While welcoming the government’s new ‘net zero’ carbon target, Aggregate Industries has been quick to assert that a much greater commitment to innovation, in every respect of the construction process, is vital if the industry is to help the UK in realising a low carbon future.
In continuing to lead the march on climate change, June 2019 saw the UK government set out new legislation designed to cut greenhouse gas emissions to almost zero by 2050. The target is the first set by any major economy in the world and a significant progression on the original one proposed in the 2008 Climate Change Act – a reduction of 80 per cent.
For the UK construction industry this means there will be an increased pressure to reduce, if not eradicate altogether, environmental impact – a task which, according to Aggregate Industries, should be embraced as a positive stimulus for greater change.
Guy Edwards, Chief Executive Officer at Aggregate Industries UK, said: “With the government committing to producing ‘net zero’ greenhouse gases by 2050, the construction industry’s role in safeguarding the future of our planet has never been more prevalent. In short, it means that, along with other sectors, emissions will have to be avoided completely or offset by planting trees or removing CO2 from the atmosphere.
“Yes, it is a huge task but the sector has been working hard in recent years to address these issues – we believe that having more stringent local targets in place will only work to drive the industry to cut emissions further and faster.”
As a forerunner in its commitment to the sustainability plight, Aggregate Industries continues to apply an increasingly eco-friendly approach to all business areas; from introducing new product innovations and ensuring responsible sourcing through to its continued biodiversity efforts, alternative energy sources and smart logistics.
Testament to this, Aggregate Industries was the first company to be certified to BES 6001, The Framework Standard for the Responsible Sourcing of Construction Products, developed by the BRE, and the first construction materials supplier to achieve the BSI PAS 2080 verification for its commitment to supply low carbon solutions to infrastructure projects.
Moreover, the business currently purchases the entirety of its electrical grid demand from 100 percent renewable sources; largely from wind, and endeavours – like much of the industry – to use alternative fuels in various production processes.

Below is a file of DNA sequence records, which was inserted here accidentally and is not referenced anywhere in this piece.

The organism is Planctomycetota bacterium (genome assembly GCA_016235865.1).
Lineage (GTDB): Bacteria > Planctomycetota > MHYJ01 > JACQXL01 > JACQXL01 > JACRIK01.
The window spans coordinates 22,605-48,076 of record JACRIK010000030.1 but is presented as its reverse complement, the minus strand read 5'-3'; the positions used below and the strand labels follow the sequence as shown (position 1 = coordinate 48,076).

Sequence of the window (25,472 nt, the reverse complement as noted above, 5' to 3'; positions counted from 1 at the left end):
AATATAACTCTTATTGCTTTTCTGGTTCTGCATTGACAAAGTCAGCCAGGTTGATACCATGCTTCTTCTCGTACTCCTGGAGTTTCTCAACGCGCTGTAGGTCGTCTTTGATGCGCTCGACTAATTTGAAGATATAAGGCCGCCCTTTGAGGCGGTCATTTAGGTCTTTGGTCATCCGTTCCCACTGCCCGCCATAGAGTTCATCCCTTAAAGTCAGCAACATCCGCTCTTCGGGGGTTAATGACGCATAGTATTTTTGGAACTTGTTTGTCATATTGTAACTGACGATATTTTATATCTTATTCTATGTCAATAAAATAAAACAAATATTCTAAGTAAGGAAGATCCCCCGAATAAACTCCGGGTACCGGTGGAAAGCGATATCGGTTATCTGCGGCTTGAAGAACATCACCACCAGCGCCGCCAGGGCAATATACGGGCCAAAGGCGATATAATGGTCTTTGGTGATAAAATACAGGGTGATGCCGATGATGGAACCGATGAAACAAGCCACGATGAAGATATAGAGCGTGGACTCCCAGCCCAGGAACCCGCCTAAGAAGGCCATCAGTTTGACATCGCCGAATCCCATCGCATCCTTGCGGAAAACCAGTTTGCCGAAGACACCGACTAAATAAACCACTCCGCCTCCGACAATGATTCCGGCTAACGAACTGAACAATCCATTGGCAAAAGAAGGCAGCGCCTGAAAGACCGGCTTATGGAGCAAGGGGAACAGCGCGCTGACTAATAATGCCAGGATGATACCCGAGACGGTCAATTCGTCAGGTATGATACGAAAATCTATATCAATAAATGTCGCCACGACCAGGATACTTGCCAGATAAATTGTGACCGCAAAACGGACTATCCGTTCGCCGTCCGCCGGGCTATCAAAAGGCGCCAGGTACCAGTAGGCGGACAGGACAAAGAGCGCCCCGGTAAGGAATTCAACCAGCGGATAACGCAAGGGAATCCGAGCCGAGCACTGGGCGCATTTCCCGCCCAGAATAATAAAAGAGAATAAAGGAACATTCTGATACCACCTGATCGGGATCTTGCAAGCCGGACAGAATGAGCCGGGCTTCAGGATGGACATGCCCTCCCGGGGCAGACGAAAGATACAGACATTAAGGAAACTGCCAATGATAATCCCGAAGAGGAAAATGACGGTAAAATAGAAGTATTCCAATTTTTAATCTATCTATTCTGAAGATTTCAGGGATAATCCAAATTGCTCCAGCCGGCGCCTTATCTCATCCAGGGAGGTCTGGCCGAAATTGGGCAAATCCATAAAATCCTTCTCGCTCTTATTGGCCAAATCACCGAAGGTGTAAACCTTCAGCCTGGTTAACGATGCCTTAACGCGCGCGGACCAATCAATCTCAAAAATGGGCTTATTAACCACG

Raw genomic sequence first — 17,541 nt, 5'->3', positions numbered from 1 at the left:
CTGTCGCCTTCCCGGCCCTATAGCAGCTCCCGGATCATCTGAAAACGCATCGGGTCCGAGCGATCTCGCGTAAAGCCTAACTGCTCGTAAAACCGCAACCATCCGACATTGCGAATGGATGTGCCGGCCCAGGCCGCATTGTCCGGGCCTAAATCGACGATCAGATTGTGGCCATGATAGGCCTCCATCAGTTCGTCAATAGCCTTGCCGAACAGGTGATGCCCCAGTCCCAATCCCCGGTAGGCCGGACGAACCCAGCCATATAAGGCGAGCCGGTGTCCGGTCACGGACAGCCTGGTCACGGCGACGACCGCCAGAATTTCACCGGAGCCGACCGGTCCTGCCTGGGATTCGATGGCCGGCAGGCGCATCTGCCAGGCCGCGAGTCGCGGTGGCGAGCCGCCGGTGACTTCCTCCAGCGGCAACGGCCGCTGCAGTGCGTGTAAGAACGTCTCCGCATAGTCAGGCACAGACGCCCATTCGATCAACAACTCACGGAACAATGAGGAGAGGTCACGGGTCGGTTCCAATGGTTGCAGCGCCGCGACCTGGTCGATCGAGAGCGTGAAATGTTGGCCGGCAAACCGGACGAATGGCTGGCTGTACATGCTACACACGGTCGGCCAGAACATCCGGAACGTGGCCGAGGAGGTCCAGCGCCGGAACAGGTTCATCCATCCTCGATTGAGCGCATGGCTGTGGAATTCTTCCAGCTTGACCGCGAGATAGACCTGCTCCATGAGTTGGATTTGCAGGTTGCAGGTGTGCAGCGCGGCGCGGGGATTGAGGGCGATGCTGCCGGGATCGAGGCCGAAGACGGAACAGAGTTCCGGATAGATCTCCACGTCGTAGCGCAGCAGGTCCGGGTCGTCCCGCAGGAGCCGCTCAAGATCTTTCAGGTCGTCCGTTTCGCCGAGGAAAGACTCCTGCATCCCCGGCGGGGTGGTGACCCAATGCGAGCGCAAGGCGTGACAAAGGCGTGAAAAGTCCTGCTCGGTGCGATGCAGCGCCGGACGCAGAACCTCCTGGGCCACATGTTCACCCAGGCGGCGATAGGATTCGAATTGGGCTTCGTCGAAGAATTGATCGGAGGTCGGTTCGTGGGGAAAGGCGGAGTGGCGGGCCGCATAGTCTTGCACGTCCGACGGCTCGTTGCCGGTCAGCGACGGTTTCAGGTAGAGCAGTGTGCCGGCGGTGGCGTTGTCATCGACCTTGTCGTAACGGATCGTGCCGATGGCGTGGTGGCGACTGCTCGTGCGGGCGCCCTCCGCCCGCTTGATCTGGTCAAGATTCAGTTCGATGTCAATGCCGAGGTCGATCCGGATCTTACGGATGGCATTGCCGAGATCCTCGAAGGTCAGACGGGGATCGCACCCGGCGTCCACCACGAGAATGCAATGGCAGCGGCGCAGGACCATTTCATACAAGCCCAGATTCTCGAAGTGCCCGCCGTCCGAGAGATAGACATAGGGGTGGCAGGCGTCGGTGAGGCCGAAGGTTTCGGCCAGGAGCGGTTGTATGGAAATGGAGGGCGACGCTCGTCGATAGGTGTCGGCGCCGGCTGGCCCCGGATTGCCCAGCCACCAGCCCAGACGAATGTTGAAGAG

On an overarching level this is supported with an on-going progression towards a regenerative circular economy framework designed to ensure material longevity, which saw 800,000 tonnes of recycled asphalt pavement alone reused last year; along with a sustainable logistics approach, which helped reduce lorry movements by 381,500 journeys last year through greater use of ships and rail.
Alongside this, Aggregate Industries continues to offer a wide choice of sustainable products and services designed to help customers avoid CO2 emissions released from buildings and infrastructure over the whole life-cycle of a project.
Guy adds: “There is no question about it; the construction industry must become more radical and holistic in its approach to sustainability. In this way, we must deliver the infrastructure overhaul we need to establish real change; from optimising energy efficiencies, embracing new power sources and adopting sustainable supply chains, helping to achieve nearly zero energy buildings (NZEBs) and in turn work towards realising the government’s new pledge.
“While the magnitude of the task facing us in achieving ‘net zero’ is clear, we’re confident that a forward-thinking, progressive industry like ours will take up the mantel and lead the way in demonstrating the lengths we can go to reduce our environmental impact, which will positively impact us all.”